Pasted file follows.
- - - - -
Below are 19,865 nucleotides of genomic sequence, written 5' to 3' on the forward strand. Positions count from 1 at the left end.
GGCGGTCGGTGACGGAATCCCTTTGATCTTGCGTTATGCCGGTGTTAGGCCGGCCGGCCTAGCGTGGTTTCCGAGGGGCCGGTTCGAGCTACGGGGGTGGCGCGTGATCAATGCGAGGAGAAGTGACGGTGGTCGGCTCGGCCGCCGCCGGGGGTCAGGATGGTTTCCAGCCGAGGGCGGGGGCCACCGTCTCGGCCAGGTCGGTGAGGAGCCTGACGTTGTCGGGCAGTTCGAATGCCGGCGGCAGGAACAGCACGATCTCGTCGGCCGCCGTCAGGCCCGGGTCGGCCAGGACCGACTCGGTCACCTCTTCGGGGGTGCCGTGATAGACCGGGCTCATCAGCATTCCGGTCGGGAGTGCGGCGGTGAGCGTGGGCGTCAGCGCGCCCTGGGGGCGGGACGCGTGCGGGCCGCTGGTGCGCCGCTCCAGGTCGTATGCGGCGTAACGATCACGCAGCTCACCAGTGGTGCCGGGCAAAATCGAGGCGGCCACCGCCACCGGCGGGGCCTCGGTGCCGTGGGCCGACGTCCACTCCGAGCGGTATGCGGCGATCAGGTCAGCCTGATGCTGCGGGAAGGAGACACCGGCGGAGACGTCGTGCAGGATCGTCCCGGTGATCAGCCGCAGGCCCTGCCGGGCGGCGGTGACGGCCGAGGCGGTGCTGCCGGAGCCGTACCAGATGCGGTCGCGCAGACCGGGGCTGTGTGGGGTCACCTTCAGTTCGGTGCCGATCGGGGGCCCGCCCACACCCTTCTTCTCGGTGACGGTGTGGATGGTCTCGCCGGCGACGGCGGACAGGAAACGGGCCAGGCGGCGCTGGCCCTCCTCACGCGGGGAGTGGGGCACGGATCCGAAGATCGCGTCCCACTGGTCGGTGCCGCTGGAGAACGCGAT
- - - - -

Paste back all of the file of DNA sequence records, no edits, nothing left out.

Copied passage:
Below are 19,865 nucleotides of genomic sequence, written 5' to 3' on the forward strand. Positions count from 1 at the left end.
GGCGGTCGGTGACGGAATCCCTTTGATCTTGCGTTATGCCGGTGTTAGGCCGGCCGGCCTAGCGTGGTTTCCGAGGGGCCGGTTCGAGCTACGGGGGTGGCGCGTGATCAATGCGAGGAGAAGTGACGGTGGTCGGCTCGGCCGCCGCCGGGGGTCAGGATGGTTTCCAGCCGAGGGCGGGGGCCACCGTCTCGGCCAGGTCGGTGAGGAGCCTGACGTTGTCGGGCAGTTCGAATGCCGGCGGCAGGAACAGCACGATCTCGTCGGCCGCCGTCAGGCCCGGGTCGGCCAGGACCGACTCGGTCACCTCTTCGGGGGTGCCGTGATAGACCGGGCTCATCAGCATTCCGGTCGGGAGTGCGGCGGTGAGCGTGGGCGTCAGCGCGCCCTGGGGGCGGGACGCGTGCGGGCCGCTGGTGCGCCGCTCCAGGTCGTATGCGGCGTAACGATCACGCAGCTCACCAGTGGTGCCGGGCAAAATCGAGGCGGCCACCGCCACCGGCGGGGCCTCGGTGCCGTGGGCCGACGTCCACTCCGAGCGGTATGCGGCGATCAGGTCAGCCTGATGCTGCGGGAAGGAGACACCGGCGGAGACGTCGTGCAGGATCGTCCCGGTGATCAGCCGCAGGCCCTGCCGGGCGGCGGTGACGGCCGAGGCGGTGCTGCCGGAGCCGTACCAGATGCGGTCGCGCAGACCGGGGCTGTGTGGGGTCACCTTCAGTTCGGTGCCGATCGGGGGCCCGCCCACACCCTTCTTCTCGGTGACGGTGTGGATGGTCTCGCCGGCGACGGCGGACAGGAAACGGGCCAGGCGGCGCTGGCCCTCCTCACGCGGGGAGTGGGGCACGGATCCGAAGATCGCGTCCCACTGGTCGGTGCCGCTGGAGAACGCGAT